WORLD / AMERICAS
U.S. sees sharp drop in new COVID-19 cases, deaths as vaccination accelerates
Published: Mar 16, 2021 08:58 AM
People line up to enter a mass COVID-19 vaccination site at the United Center in Chicago, the United States, on March 10, 2021.(Photo: Xinhua)

People line up to enter a mass COVID-19 vaccination site at the United Center in Chicago, the United States, on March 10, 2021.(Photo: Xinhua)


 
The United States has witnessed the lowest single-day increase of COVID-19 cases and deaths since last winter as vaccination efforts are accelerated across the nation.

A total of 40,428 new cases and 589 deaths were reported across the country on Sunday, according to data updated Monday by the U.S. Centers for Disease Control and Prevention (CDC).

The daily increase of new cases marked the lowest since Oct. 6 last year, while the new deaths count was the lowest since Nov. 15.

Currently, the country averages about 65,000 daily increase of cases and 1,200 deaths, CDC data show.

Key COVID-19 indicators have continued to drop since January. Since the highest seven-day average daily cases of 249,378 on Jan. 11, the seven-day average increase of new cases decreased by 78.1 percent, according to the CDC.

Meanwhile, there has been an overall decline of 56.6 percent of the seven-day average of new deaths since Jan. 13, CDC data show.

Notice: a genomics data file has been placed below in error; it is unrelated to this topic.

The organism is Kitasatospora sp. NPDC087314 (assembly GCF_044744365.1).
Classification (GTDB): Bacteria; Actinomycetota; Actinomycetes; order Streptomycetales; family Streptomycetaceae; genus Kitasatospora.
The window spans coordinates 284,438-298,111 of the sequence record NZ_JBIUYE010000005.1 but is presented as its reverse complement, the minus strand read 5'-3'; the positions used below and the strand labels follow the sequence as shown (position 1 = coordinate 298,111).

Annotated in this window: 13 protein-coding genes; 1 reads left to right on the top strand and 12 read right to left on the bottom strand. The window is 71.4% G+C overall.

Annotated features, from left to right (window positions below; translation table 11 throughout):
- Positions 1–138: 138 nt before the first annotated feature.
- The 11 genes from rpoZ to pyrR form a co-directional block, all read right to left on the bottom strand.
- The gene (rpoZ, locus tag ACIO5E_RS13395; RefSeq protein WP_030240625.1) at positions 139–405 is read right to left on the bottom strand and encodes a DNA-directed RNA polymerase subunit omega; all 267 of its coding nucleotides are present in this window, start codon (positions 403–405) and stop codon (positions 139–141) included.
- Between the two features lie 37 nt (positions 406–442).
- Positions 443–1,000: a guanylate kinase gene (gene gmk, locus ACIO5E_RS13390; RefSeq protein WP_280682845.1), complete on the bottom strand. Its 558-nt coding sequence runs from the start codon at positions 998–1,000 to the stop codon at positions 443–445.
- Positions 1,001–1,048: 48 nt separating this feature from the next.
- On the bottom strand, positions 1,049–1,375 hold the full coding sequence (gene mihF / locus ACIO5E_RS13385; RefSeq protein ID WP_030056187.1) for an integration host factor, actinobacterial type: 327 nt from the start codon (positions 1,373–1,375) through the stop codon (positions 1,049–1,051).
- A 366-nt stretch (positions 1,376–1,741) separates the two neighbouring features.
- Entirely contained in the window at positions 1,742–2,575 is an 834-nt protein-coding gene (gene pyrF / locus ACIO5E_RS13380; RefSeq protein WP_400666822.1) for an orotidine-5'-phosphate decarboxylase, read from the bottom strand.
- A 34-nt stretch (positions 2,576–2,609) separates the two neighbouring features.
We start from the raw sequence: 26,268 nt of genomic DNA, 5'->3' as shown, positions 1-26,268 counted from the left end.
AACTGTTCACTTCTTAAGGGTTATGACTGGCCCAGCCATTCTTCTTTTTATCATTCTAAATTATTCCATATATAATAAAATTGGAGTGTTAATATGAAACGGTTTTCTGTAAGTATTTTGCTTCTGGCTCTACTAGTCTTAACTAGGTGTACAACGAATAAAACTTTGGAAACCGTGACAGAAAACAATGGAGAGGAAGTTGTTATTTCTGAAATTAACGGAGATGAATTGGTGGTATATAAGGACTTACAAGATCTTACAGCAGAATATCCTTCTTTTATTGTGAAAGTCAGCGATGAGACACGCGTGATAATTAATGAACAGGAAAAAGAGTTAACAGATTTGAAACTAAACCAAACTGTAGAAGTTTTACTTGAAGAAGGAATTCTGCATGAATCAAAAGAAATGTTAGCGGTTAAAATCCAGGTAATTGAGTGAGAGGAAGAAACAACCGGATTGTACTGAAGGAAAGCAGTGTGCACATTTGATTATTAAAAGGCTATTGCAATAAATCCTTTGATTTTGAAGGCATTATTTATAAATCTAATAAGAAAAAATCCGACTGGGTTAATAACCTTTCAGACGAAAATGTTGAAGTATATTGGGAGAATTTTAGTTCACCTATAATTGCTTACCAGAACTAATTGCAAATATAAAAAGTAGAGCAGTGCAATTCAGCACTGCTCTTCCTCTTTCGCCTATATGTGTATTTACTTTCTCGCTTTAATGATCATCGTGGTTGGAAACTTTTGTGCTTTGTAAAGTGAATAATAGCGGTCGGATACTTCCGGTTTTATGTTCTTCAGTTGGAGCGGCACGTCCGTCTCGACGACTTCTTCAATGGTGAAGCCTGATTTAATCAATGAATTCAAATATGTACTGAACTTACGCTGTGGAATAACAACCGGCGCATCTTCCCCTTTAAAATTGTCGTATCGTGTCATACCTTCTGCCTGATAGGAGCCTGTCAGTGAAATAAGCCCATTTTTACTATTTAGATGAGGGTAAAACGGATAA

Hospital admissions of COVID-19 patients fell by 70.4 percent from the national seven-day average peak of 16,540 admissions on Jan. 9 to 4,889 admissions over the week ending March 9.

The average number of daily admissions fell by 11 percent compared to the previous week, according to the CDC.

The sign of progress came as the country has been ramping up COVID-19 vaccines rollout.

As of Monday, over 135 million vaccine doses have been distributed across the country, and more than 109 million doses have been administered, according to the CDC.

More than 38 million Americans have been fully vaccinated.

U.S. President Joe Biden announced last week that he will direct all states, tribes, and territories to make all adult Americans eligible for COVID-19 vaccines by May 1.

Public experts have warned the public not to let down their guard and maintain strict protective measures against increasing variants infections.
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